Tea Ceremony

They come from different directions – she from the east, he from the west.

The eight-lane motorway is almost deserted. The Mercedes in which he is being driven passes slowly through a pall of yellow smog. There are plants in the central reservation where each leaf, tendril, frond of limp grass is dusted, choked, almost fossilised, making the present seem to come from a time lost in antiquity.

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A few Sherbets

It is 9.30 pm as Anne and Gordon emerge from the motor coach; it isn’t raining in Portree. This is a surprise. The rain had been heavy for hours and the wind still howls on Skye. After hours on the coach it’s a relief to be in the open. They decide to walk to their hotel. A mistake. The heavens open. The raindrops huge and icy. In a less than protective bus shelter they put their backpacks into protective covers and walk on up the long hill in the dark. The road is awash. Within minutes they are drenched.

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After the Big Sleep

Lenny is a movie fan who wants to be a private eye. He’s unsure how he’s going to make the transition from part-time mortuary attendant to the status of his hero Philip Marlowe. Anything is possible in the US of A, he thinks.

On the evening of March 26th 1959 a cadaver under a white sheet on a gurney is wheeled into the San Diego mortuary.

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What a laugh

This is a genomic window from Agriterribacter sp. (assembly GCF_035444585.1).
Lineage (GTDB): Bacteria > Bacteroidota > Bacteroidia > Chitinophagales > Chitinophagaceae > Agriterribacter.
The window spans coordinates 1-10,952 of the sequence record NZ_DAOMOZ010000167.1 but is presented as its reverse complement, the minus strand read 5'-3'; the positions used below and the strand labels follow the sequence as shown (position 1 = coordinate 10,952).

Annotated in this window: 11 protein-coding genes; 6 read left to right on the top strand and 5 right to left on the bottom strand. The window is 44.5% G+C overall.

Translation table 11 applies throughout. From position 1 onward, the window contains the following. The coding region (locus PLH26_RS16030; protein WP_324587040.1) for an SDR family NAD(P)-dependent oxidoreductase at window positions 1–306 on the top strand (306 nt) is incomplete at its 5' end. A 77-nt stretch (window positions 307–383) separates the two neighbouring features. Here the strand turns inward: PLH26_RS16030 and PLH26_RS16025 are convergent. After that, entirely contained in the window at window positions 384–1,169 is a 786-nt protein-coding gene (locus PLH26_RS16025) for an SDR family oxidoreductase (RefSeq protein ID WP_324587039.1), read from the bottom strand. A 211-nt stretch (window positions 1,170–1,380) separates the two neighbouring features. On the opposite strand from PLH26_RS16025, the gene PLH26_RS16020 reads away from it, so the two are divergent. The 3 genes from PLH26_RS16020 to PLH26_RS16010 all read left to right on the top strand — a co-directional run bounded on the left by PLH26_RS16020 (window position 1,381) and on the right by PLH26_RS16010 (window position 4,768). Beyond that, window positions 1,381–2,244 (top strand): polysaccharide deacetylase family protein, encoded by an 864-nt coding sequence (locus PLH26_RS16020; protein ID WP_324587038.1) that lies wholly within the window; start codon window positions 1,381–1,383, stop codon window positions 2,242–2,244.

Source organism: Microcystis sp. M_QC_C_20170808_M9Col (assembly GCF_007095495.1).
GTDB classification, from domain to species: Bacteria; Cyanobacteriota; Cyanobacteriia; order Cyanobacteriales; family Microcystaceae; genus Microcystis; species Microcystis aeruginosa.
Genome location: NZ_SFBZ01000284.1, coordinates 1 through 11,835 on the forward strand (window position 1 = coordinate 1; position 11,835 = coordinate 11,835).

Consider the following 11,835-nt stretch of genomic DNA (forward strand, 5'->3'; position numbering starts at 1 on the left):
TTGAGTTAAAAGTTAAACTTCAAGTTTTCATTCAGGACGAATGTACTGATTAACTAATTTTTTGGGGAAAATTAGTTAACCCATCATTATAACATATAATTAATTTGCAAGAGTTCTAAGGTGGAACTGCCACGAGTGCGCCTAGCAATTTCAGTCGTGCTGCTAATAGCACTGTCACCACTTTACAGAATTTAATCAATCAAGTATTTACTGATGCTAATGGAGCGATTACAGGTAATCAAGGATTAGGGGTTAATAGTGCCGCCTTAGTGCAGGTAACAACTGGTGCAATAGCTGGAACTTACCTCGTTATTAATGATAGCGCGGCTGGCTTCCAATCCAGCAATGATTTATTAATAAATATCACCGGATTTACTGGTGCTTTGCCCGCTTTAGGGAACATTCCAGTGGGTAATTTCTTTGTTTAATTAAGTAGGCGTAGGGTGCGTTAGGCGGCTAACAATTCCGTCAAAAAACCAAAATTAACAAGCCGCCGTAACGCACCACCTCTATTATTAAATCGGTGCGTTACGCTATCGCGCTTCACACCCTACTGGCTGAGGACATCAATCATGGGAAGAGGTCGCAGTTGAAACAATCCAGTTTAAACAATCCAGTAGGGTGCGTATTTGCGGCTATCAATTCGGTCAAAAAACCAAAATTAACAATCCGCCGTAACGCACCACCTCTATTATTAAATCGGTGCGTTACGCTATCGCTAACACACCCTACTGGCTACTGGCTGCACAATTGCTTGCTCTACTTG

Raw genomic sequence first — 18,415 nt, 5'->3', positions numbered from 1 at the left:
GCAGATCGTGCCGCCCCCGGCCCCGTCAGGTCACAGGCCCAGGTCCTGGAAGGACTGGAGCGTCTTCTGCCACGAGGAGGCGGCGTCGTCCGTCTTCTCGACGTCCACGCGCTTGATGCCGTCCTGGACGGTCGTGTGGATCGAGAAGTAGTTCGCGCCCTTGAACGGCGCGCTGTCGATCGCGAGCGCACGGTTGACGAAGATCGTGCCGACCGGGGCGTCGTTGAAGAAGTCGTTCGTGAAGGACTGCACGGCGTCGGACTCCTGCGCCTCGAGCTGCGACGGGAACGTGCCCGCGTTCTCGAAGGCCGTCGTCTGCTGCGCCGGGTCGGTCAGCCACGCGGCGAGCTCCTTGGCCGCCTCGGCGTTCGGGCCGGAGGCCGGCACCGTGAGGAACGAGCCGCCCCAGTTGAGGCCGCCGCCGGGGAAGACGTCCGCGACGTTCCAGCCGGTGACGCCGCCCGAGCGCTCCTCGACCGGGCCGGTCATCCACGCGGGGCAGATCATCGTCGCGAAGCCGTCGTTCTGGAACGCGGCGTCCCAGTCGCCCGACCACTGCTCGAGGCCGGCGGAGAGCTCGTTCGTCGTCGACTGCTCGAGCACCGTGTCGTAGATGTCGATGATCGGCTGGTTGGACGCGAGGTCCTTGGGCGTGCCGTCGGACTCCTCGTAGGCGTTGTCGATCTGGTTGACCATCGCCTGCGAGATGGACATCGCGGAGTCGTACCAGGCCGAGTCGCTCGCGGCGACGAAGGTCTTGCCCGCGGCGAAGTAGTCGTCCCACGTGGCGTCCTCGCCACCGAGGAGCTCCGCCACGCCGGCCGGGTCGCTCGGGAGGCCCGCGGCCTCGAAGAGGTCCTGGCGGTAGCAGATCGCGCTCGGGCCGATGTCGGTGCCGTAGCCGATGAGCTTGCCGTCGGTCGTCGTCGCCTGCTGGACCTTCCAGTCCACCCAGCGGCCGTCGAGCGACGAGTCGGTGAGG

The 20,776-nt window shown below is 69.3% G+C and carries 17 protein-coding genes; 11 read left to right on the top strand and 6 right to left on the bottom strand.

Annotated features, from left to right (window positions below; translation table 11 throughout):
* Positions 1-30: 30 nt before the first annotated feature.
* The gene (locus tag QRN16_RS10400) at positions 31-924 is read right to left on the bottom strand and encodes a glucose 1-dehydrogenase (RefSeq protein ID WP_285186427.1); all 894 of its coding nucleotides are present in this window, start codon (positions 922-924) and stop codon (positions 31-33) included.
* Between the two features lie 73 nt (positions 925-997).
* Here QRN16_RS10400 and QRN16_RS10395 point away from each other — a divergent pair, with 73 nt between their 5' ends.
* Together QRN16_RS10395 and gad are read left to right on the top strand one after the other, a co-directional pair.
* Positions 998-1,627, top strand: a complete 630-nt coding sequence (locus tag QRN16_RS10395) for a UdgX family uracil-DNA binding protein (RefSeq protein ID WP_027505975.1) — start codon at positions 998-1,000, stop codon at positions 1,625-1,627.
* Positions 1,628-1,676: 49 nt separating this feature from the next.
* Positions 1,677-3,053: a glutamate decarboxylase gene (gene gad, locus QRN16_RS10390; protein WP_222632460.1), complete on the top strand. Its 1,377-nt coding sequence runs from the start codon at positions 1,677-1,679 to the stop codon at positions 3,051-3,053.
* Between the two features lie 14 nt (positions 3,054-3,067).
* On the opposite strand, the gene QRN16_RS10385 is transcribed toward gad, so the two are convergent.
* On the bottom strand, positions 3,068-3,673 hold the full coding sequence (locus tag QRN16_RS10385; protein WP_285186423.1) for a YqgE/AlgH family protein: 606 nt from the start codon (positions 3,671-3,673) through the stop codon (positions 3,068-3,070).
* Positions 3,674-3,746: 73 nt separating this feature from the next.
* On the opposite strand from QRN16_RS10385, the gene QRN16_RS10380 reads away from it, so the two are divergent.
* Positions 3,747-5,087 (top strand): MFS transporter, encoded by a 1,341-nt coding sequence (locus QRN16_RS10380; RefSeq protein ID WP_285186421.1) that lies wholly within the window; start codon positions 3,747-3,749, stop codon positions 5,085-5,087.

It is October 1951. Pip, aged five, is with his mother, Gwen, and his father, Arthur, in the New Theatre at a charity variety show. They are sitting in the front stalls next to the aisle. His parents are smartly dressed and Pip, in short trousers, blue shirt and short sleeved jumper, sits on his mother’s folded up overcoat so that he can see the stage where an aged male comedian is in the middle of his act. 

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It is 1962. 

In Vietnam the US Air Force spray South Vietnamese forests with Agent Orange. 

Margaret, aged ninety-two, is dressed all in black. Her widow’s weeds are not of the regal flouncy variety once favoured by Victoria and her progeny but the simple black of a working-class Welsh woman and therefore almost identical with her counterparts right across the mainland of Europe.

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John and Rob are eleven and have been saving their pocket money for months. They want to buy two six-guns from the toyshop next to the bus stop they pass each day on the number 46 to school. 

On Saturday the bus has hardly stopped when they jump off. They are anxious. Will the two silver six-guns still be in the window?

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Tam Daiche is twenty-two and, miraculously at his age, in his first job as a tutor in the School of Art. Despite being excited by recent events in Paris in 1968, Tam is politically naïve and ignorant about local politics in the city.

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Shooting Rats

Fotheringale Hall, the ancient pile of the Rogerson-Stukeleys, is falling into ruin. It has one occupant, Reginald, aka Reggie, Rogerson-Stukeleys, the scion of a once rich and famous family. Reggie is lazy and filled with an inherited sense of entitlement. 

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Harry is ten years old. Every day he wishes he could earn money and buy food. Perhaps then his Mum, Mel, wouldn’t be so sad; she always tries to be cheerful but he hears her crying every night. During term time Harry eats at school but, in the ‘hungry holidays’ they use the St Giles’ church food bank; it’s that or starve. 

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